# Chapter 7 Mixed-effects modeling

Many language (acquisition) studies are based on samples of two random
factors: a sample of participants (subjects) and a sample of language
items (words, sentences, texts). The two random factors are *crossed*,
i.e., each item is presented to each participant — often only once, so
that a subject does not respond to the same item repeatedly in multiple
conditions. The analysis methods shown above
(`aov`

, `lm`

,
`glm`

) all fail to acknowledge this particular
structure in the random part of the design. They include a single random
factor (named `Residual`

) that aggregates all
random effects.

A better method is to use *mixed-effects modeling*,
which may be done in R by using the `lmer`

command. Key
advantages of this method are (a) it allows multiple random
factors, crossed and/or nested, (b) it does not require homogeneity of
variance, (c) it is robust against missing data. Hence mixed-effects
modeling is quickly gaining in popularity
(Quené and Van den Bergh 2004, 2008; Baayen 2008; Hox, Moerbeek, and Van de Schoot 2018).

For mixed-effects modeling, you need to install two add-on packages to
R , named `lme4`

and `languageR`

(Baayen, Davidson, and Bates 2008). For more
information on packages, see Chapter 8 below.
After activation of these packages, we
can simply perform a mixed-effects analysis. First, we read in an
example dataset (Quené and Van den Bergh 2008) in long data layout:

These fictitious responses were provided by 24 subjects, for 36 items, in 3 conditions, with rotation of items over conditions. This rotation may be inspected for a small subset of the data frame:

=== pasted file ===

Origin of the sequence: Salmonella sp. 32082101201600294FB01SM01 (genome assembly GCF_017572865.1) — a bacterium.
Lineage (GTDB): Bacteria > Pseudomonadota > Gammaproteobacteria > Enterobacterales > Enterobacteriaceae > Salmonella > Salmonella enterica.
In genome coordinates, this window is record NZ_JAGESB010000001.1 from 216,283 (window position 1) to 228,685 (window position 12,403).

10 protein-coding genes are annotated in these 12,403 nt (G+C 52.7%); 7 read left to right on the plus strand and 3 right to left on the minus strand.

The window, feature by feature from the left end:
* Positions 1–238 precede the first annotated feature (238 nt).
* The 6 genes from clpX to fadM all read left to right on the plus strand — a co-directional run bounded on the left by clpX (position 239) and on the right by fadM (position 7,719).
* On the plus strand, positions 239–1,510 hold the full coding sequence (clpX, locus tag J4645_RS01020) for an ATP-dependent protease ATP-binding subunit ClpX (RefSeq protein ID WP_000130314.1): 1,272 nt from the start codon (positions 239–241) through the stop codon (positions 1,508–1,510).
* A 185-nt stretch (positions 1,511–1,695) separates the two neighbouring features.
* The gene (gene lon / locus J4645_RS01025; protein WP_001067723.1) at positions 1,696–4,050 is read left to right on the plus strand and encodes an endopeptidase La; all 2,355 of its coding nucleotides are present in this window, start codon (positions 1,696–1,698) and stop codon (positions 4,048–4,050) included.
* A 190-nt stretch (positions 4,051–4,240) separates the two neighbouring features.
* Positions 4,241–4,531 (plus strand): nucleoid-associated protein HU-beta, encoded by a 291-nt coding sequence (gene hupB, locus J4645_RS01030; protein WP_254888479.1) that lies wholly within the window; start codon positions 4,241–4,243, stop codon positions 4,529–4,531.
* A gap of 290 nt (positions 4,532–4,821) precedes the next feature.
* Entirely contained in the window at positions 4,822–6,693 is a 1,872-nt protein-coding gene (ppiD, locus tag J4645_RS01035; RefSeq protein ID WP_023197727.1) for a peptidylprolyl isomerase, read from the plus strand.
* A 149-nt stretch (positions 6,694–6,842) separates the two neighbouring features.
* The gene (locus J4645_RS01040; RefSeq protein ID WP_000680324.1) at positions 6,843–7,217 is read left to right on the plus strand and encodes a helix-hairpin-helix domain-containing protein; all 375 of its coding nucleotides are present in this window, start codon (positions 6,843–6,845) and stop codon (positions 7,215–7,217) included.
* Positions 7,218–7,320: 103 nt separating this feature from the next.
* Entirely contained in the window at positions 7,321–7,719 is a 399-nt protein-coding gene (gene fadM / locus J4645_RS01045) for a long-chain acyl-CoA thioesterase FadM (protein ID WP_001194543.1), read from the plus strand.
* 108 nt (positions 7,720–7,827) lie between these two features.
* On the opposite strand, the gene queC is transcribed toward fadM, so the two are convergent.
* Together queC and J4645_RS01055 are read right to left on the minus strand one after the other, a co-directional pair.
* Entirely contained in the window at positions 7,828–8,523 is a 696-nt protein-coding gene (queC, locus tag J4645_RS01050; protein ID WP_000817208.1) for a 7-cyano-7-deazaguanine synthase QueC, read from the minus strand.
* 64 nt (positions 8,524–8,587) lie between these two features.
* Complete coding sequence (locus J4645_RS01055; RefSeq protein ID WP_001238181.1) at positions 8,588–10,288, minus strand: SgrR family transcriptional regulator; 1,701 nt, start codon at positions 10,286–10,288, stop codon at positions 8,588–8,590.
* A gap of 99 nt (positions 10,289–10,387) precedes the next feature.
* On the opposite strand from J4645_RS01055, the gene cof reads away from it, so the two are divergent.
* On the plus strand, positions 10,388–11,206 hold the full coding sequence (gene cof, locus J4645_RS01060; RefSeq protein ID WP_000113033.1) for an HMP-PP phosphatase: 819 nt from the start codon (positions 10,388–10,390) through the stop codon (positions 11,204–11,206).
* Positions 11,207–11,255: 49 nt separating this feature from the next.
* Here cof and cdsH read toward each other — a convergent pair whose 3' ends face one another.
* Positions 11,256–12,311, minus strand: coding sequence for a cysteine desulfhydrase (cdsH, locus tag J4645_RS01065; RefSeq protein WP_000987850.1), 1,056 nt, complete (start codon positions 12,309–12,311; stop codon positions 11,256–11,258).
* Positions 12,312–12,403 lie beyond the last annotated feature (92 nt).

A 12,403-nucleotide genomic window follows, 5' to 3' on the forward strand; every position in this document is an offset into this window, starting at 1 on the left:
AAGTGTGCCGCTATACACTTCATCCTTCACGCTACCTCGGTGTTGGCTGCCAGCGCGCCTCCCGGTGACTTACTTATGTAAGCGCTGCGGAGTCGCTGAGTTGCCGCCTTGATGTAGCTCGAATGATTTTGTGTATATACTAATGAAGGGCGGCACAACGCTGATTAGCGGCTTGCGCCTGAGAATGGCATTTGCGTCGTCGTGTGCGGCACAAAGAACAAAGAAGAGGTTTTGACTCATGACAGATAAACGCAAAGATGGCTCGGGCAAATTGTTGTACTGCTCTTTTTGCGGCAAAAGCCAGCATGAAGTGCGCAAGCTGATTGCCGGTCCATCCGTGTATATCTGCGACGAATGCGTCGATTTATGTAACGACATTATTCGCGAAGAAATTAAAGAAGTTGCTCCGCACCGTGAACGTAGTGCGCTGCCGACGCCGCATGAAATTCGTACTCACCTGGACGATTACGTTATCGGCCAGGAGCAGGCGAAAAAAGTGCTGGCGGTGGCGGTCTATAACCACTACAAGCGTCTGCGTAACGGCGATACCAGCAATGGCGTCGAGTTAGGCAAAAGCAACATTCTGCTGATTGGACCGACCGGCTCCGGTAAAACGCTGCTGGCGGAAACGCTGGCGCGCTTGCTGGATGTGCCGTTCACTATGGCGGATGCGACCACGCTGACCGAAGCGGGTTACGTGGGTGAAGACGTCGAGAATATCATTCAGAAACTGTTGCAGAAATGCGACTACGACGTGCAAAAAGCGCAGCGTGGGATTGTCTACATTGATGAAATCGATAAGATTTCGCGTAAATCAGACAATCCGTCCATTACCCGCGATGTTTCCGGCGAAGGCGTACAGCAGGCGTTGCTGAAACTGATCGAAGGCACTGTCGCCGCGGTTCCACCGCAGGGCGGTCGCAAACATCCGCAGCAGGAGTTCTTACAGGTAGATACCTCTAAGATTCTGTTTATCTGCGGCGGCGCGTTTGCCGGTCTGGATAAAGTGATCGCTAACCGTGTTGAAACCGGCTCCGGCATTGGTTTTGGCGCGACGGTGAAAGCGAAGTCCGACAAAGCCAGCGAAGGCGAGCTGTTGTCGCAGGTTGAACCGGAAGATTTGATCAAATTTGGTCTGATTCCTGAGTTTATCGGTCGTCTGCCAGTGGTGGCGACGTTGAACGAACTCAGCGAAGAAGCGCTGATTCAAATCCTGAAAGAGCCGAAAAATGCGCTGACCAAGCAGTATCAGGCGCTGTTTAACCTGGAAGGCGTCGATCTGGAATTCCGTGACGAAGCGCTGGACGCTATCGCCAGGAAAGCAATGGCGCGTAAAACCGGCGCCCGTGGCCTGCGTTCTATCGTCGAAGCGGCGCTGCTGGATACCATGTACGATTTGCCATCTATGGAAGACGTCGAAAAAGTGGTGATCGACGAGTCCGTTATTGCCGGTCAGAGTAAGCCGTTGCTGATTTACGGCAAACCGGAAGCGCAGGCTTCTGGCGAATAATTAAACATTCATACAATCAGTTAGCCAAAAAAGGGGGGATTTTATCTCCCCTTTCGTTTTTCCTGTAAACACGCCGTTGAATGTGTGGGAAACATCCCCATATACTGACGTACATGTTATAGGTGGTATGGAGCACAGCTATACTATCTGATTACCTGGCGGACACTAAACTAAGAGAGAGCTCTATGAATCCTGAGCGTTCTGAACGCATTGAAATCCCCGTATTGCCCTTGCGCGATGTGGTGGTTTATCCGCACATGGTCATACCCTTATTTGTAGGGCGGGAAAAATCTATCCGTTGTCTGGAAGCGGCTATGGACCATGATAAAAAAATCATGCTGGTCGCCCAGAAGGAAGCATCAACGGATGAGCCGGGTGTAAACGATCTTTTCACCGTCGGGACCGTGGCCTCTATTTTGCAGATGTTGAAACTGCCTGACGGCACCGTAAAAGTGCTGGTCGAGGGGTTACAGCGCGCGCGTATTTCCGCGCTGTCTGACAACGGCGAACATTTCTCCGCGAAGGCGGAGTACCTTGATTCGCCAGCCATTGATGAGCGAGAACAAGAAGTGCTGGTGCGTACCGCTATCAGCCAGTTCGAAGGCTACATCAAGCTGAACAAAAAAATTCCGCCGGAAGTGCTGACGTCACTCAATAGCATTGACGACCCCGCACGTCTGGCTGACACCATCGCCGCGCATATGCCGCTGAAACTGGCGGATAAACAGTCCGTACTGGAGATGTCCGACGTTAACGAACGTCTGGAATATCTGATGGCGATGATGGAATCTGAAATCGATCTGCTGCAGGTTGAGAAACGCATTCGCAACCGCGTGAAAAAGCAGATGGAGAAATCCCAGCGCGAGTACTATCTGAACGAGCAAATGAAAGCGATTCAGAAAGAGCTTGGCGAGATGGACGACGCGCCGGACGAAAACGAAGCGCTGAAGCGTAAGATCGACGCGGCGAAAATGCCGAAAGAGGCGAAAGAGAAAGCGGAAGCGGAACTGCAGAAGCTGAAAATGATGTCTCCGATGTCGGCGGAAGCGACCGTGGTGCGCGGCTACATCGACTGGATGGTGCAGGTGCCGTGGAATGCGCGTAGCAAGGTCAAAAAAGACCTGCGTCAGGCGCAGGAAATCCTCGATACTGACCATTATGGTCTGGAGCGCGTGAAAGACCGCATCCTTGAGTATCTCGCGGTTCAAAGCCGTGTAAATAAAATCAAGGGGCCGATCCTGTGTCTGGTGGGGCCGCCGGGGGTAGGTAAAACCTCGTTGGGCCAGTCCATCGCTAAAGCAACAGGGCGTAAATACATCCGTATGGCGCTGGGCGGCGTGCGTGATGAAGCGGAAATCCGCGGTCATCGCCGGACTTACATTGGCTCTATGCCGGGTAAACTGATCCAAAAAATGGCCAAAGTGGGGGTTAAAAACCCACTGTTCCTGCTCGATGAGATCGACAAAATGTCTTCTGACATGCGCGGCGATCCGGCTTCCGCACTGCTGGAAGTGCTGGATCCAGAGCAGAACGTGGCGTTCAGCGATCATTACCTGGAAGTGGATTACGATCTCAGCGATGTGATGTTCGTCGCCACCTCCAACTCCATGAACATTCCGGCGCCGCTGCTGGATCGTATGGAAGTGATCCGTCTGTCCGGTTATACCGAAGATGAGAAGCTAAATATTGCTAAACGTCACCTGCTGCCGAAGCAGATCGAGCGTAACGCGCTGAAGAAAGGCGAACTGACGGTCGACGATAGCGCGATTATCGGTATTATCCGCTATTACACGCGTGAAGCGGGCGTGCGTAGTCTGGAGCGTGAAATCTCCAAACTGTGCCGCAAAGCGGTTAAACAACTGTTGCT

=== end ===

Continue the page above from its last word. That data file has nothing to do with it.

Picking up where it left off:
```
## , , cond = 1
##
## item
## subj 1 2 3 4 5 6
## 1 1 1 1 1 1 1
## 2 0 0 0 0 0 0
## 3 0 0 0 0 0 0
##
## , , cond = 2
##
## item
## subj 1 2 3 4 5 6
## 1 0 0 0 0 0 0
## 2 1 1 1 1 1 1
## 3 0 0 0 0 0 0
##
## , , cond = 3
##
## item
## subj 1 2 3 4 5 6
## 1 0 0 0 0 0 0
## 2 0 0 0 0 0 0
## 3 1 1 1 1 1 1
```

Next, we need to specify that `cond`

is a
categorical factor, and not a continuous predictor. In addition, we
specify the levels of the factor, we specify its contrasts, and indicate
that the second level is the baseline or reference level.

After these preliminary steps we can estimate an appropriate mixed-effects model in a single command. The estimated model is also stored as an object, and a summary is displayed.

```
## Linear mixed model fit by maximum likelihood ['lmerMod']
## Formula: resp ~ 1 + cond + (1 | subj) + (1 | item)
## Data: x24
##
## AIC BIC logLik deviance df.resid
## 2046.8 2075.4 -1017.4 2034.8 858
##
## Scaled residuals:
## Min 1Q Median 3Q Max
## -3.1641 -0.6394 -0.0077 0.6416 2.7157
##
## Random effects:
## Groups Name Variance Std.Dev.
## item (Intercept) 0.2579 0.5078
## subj (Intercept) 0.2891 0.5377
## Residual 0.5103 0.7144
## Number of obs: 864, groups: item, 36; subj, 24
##
## Fixed effects:
## Estimate Std. Error t value
## (Intercept) 0.04569 0.14485 0.315
## cond.A 0.17037 0.05953 2.862
## cond.C -0.23696 0.05953 -3.980
##